The has_header_subprocess 600 (FIG. 6) determines whether the context node has a header, or headers, and adds those header(s) to buffer 342 if they fit and have not already been added to buffer. A determination as to whether the node has a header (step 602) is carried out by looking at the node's XPV_header attribute. Where there is no header, processing returns (step 604) to the previous subprocess. If there is a header, the process queries whether the same header has already been added to buffer 342 (step 606) and, if it has, then processing returns (step 608) to the previous subprocess; if not, the context node's header or headers are retrieved (step 610). If the retrieved header(s) are too large to fit into the free buffer space (step 614), an error message is sent to the user device 112 (step 616) because the fragment 222 cannot be sent to the user. If, on the other hand, the free buffer space can accommodate the header(s), it is added to buffer 342, the addition of the header(s) is recorded (step 618), and processing returns (step 620).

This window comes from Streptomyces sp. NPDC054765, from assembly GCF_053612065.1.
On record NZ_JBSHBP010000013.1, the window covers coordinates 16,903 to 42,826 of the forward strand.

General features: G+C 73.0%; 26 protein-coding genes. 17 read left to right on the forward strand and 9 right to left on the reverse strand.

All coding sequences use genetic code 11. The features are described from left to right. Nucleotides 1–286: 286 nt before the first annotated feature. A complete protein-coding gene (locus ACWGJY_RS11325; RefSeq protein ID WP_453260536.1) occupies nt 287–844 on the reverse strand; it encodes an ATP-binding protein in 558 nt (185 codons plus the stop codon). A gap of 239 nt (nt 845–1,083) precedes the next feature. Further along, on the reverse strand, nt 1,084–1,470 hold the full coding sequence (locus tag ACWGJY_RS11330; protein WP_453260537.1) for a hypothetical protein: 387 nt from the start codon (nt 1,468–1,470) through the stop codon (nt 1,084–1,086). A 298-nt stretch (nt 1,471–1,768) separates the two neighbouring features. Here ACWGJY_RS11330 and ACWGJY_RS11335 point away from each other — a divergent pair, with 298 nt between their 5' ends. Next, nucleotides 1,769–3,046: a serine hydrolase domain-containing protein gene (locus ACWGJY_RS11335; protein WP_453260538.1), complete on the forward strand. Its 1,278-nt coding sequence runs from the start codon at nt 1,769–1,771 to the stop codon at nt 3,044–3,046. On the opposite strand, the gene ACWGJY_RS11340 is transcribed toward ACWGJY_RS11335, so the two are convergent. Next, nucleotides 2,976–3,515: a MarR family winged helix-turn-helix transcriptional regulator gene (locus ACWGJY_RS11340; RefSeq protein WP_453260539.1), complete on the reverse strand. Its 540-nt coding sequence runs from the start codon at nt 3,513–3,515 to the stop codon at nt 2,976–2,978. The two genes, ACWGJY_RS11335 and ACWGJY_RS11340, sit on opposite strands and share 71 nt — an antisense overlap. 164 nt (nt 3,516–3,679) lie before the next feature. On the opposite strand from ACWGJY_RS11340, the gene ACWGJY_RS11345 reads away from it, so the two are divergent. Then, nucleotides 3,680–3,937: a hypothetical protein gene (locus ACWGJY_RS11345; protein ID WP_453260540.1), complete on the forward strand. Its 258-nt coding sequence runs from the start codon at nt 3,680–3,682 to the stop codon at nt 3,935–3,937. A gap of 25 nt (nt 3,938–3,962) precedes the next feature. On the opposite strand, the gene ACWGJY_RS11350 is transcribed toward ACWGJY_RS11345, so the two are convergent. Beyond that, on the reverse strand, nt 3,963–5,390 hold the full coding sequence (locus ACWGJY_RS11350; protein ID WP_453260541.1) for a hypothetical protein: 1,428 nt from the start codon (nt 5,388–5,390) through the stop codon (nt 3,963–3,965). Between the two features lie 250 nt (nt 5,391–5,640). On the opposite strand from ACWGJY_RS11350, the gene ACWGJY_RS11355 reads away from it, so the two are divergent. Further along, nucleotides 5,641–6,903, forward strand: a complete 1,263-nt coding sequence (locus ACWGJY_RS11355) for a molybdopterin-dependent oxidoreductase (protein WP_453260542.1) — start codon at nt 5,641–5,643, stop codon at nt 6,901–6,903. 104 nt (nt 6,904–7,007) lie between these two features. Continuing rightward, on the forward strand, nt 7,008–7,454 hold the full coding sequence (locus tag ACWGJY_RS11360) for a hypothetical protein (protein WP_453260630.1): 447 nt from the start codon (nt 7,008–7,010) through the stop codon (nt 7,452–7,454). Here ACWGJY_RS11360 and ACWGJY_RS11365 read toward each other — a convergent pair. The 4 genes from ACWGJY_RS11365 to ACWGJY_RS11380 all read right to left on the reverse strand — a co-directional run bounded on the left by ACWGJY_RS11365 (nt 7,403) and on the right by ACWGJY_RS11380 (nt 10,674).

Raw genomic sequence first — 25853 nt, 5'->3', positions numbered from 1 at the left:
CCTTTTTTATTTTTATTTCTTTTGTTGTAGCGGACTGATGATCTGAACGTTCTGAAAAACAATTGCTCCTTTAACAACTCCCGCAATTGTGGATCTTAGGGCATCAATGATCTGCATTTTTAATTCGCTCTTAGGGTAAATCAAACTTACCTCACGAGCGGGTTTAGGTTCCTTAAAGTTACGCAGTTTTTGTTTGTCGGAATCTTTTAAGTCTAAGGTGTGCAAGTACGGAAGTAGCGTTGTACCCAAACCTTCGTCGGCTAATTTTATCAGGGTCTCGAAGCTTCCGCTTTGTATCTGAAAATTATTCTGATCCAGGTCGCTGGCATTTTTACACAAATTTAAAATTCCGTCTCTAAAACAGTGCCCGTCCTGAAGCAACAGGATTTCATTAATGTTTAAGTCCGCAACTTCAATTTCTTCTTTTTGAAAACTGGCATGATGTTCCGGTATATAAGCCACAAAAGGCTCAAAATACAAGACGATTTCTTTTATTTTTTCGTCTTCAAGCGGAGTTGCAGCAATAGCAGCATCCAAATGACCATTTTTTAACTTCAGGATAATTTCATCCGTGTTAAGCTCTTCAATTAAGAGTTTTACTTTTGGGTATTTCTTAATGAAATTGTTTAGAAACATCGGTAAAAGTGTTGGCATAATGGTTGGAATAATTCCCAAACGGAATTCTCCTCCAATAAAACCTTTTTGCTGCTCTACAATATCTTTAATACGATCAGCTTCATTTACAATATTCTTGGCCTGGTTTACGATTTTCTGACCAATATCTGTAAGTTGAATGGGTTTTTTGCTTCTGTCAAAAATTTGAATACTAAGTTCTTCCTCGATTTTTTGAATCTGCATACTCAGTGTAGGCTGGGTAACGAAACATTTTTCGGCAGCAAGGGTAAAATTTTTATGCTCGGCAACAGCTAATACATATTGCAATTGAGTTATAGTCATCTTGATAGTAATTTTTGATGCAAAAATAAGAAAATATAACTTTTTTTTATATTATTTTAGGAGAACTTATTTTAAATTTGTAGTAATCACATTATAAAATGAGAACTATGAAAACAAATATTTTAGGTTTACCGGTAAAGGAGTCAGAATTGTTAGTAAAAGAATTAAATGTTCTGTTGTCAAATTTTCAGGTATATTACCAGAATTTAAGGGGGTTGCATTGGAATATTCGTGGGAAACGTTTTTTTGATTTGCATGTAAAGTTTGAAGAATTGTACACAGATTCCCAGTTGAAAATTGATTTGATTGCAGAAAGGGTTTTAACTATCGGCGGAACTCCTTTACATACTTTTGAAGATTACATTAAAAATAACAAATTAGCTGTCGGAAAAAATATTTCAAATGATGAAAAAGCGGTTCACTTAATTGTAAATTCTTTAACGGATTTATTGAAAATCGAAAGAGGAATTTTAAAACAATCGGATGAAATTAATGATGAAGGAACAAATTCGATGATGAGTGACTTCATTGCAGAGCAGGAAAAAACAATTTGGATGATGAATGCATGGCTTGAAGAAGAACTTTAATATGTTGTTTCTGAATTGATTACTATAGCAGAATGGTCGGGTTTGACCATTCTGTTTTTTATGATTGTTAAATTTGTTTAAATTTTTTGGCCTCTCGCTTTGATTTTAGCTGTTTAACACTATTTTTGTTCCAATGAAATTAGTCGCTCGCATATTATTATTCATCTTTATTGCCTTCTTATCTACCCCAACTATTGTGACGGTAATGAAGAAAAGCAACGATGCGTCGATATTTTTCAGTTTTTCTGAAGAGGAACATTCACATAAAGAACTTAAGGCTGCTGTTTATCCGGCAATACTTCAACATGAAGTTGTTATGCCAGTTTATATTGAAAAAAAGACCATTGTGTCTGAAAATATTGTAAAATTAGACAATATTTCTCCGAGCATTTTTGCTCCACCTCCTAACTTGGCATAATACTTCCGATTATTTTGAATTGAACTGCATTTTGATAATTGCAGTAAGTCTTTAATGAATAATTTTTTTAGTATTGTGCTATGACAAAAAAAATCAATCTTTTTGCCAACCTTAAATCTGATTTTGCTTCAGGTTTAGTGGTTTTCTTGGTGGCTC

The check_title_subprocess 700 does nothing if a node is not a title (steps 702 and 704) or if it is a title (step 706) but its partitioning direction is backward (step 708). Otherwise, for a title element node whose partitioning direction is forward, the check_title_subprocess 700 checks whether there exists a succeeding sibling element node in the document order (step 710). If so, the context node is set to that next sibling element node (step 712) and processing returns to node_subprocess 450 (step 714). If there is no succeeding sibling and a child element node does not exist (step 716), then the context node is not only a title but a leaf node, and no action takes place. A title will not be placed in buffer 342 alone; must be followed by some content that also fits in buffer 342, so that a fragment 222 can never end with a title. The addition of titles to buffer 342 is handled in other flowchart subprocesses. If a child element does exist, then the context node is set to the first child element node in the document order that has not already been buffered (step 720), and processing returns (step 722).
 In the anticipated procedure of structural_node_subprocess 800, a node that fits into buffer 342 (step 802) is added to the buffer with its header if it has one (steps 804-810). Then, if the value of the node's XPV_dependency attribute is “independent” (step 812), it is outputted as a fragment 222 (step 814). If that value is “dependent”, on the other hand, it is possible that other element nodes will be concatenated to the existing contents of buffer 342 if they fit, in accordance with either the add_succeeding_nodes_subprocess 1100 or the add_preceding_nodes_subprocess 1200, whichever is invoked as a result of the partitioning direction (step 820).